I feel like Germany has been the driving factor behind the whole thing – And the world’s banks in general, just like the US banks have destroyed the US economy, causing a domino effect with most of the world, starting with the Lehman Brothers fiasco. And who’s left to pay the price? The common man, while banks continue to collect mind-numbing bonuses.
In any event, my heart breaks when I look around me, whether it be in Italy or Greece. The changes in the last ten years, the way most of the middle class population has been reduced – income, living standards, medical care, overwhelming taxes, crushed dreams and hope for the educated youth – coupled with Italy and Greece bearing most of the world’s immigrant crisis – has broken the backs of these countries that I so adore.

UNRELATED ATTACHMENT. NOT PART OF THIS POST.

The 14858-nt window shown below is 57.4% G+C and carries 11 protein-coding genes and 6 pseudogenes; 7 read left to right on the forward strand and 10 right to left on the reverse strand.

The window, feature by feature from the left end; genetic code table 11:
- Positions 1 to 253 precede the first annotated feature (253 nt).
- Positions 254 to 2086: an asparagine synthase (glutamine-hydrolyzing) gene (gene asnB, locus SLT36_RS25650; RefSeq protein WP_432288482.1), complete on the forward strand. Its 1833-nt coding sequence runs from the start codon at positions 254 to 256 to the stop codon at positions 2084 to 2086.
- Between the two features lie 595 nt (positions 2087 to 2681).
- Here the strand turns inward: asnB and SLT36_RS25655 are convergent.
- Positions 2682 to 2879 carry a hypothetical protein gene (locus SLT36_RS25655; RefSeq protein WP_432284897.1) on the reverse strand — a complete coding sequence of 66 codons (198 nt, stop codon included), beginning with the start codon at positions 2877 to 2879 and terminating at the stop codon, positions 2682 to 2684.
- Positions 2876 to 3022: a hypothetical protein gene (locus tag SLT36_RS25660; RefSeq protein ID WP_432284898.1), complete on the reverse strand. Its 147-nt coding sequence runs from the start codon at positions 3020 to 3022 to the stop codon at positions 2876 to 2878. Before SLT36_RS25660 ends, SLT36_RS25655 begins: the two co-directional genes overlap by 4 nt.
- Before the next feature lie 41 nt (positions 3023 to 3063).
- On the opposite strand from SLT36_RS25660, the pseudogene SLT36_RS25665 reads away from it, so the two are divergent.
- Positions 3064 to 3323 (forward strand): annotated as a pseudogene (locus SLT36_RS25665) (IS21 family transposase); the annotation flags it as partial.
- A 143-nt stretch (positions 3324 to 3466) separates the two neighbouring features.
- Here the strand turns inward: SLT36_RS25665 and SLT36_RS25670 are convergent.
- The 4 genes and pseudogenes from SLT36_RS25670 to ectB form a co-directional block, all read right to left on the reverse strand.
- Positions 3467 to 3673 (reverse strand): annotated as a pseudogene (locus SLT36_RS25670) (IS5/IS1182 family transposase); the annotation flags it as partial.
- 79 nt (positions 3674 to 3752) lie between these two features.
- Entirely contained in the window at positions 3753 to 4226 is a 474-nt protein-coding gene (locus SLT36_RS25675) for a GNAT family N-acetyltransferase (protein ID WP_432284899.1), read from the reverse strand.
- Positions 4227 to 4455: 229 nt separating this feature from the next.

You can see it on people’s faces, just the unbearableness of it all. No one can even fathom if and when there will ever be an end to it. So many friends of mine here just feel like Europe, in general, is over. It can never go back to the “happy times.” While many people are so shocked or upset at the Brexit – other of us say “Bravo! – We wish we could get out as well!”
I’ve always been a romantic and an optimist, so although I have strong doubts, I’d like to believe this is just another cycle, and “some day” it will be over – But realistically? I don’t want to think of that.
Does the Southern Europe is strongly affected by the unfair austerity imposed by the EU banking?